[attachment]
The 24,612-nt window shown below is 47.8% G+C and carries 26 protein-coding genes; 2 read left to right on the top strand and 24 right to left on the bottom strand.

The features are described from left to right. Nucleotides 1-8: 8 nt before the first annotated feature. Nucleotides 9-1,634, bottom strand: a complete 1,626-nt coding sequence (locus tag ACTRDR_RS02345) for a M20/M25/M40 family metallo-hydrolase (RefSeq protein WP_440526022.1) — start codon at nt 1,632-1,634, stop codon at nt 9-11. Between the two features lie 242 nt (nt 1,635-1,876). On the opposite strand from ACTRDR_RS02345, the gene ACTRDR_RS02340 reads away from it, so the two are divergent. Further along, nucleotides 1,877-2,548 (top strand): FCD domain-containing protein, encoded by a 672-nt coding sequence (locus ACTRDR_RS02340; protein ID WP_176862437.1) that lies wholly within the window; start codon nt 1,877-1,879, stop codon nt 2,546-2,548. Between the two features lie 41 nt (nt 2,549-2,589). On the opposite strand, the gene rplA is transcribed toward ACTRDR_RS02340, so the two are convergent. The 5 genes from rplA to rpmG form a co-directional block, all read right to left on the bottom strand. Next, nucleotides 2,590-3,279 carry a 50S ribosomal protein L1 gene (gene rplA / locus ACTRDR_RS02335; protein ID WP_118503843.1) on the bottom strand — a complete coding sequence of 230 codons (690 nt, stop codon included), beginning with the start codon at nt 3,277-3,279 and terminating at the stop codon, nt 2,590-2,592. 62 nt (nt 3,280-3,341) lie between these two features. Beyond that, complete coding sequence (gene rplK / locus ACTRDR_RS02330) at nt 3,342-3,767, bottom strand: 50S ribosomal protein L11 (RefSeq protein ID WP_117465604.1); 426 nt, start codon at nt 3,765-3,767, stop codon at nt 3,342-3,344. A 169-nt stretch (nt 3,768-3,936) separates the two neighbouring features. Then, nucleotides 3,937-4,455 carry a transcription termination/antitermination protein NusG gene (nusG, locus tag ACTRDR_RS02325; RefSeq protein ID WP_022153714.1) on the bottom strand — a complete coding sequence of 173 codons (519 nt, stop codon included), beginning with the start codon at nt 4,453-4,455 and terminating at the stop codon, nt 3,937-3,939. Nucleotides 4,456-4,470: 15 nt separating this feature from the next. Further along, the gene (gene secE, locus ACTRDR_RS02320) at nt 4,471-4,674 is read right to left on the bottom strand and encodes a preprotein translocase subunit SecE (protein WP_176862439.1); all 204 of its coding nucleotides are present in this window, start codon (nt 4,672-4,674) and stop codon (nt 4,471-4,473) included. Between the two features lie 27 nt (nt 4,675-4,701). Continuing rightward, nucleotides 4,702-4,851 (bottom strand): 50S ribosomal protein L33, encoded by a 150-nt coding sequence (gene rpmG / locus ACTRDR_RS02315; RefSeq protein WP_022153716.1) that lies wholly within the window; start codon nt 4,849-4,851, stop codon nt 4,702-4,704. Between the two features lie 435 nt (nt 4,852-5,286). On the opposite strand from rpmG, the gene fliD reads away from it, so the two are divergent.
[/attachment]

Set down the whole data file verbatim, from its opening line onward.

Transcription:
The 24,612-nt window shown below is 47.8% G+C and carries 26 protein-coding genes; 2 read left to right on the top strand and 24 right to left on the bottom strand.

The features are described from left to right. Nucleotides 1-8: 8 nt before the first annotated feature. Nucleotides 9-1,634, bottom strand: a complete 1,626-nt coding sequence (locus tag ACTRDR_RS02345) for a M20/M25/M40 family metallo-hydrolase (RefSeq protein WP_440526022.1) — start codon at nt 1,632-1,634, stop codon at nt 9-11. Between the two features lie 242 nt (nt 1,635-1,876). On the opposite strand from ACTRDR_RS02345, the gene ACTRDR_RS02340 reads away from it, so the two are divergent. Further along, nucleotides 1,877-2,548 (top strand): FCD domain-containing protein, encoded by a 672-nt coding sequence (locus ACTRDR_RS02340; protein ID WP_176862437.1) that lies wholly within the window; start codon nt 1,877-1,879, stop codon nt 2,546-2,548. Between the two features lie 41 nt (nt 2,549-2,589). On the opposite strand, the gene rplA is transcribed toward ACTRDR_RS02340, so the two are convergent. The 5 genes from rplA to rpmG form a co-directional block, all read right to left on the bottom strand. Next, nucleotides 2,590-3,279 carry a 50S ribosomal protein L1 gene (gene rplA / locus ACTRDR_RS02335; protein ID WP_118503843.1) on the bottom strand — a complete coding sequence of 230 codons (690 nt, stop codon included), beginning with the start codon at nt 3,277-3,279 and terminating at the stop codon, nt 2,590-2,592. 62 nt (nt 3,280-3,341) lie between these two features. Beyond that, complete coding sequence (gene rplK / locus ACTRDR_RS02330) at nt 3,342-3,767, bottom strand: 50S ribosomal protein L11 (RefSeq protein ID WP_117465604.1); 426 nt, start codon at nt 3,765-3,767, stop codon at nt 3,342-3,344. A 169-nt stretch (nt 3,768-3,936) separates the two neighbouring features. Then, nucleotides 3,937-4,455 carry a transcription termination/antitermination protein NusG gene (nusG, locus tag ACTRDR_RS02325; RefSeq protein ID WP_022153714.1) on the bottom strand — a complete coding sequence of 173 codons (519 nt, stop codon included), beginning with the start codon at nt 4,453-4,455 and terminating at the stop codon, nt 3,937-3,939. Nucleotides 4,456-4,470: 15 nt separating this feature from the next. Further along, the gene (gene secE, locus ACTRDR_RS02320) at nt 4,471-4,674 is read right to left on the bottom strand and encodes a preprotein translocase subunit SecE (protein WP_176862439.1); all 204 of its coding nucleotides are present in this window, start codon (nt 4,672-4,674) and stop codon (nt 4,471-4,473) included. Between the two features lie 27 nt (nt 4,675-4,701). Continuing rightward, nucleotides 4,702-4,851 (bottom strand): 50S ribosomal protein L33, encoded by a 150-nt coding sequence (gene rpmG / locus ACTRDR_RS02315; RefSeq protein WP_022153716.1) that lies wholly within the window; start codon nt 4,849-4,851, stop codon nt 4,702-4,704. Between the two features lie 435 nt (nt 4,852-5,286). On the opposite strand from rpmG, the gene fliD reads away from it, so the two are divergent.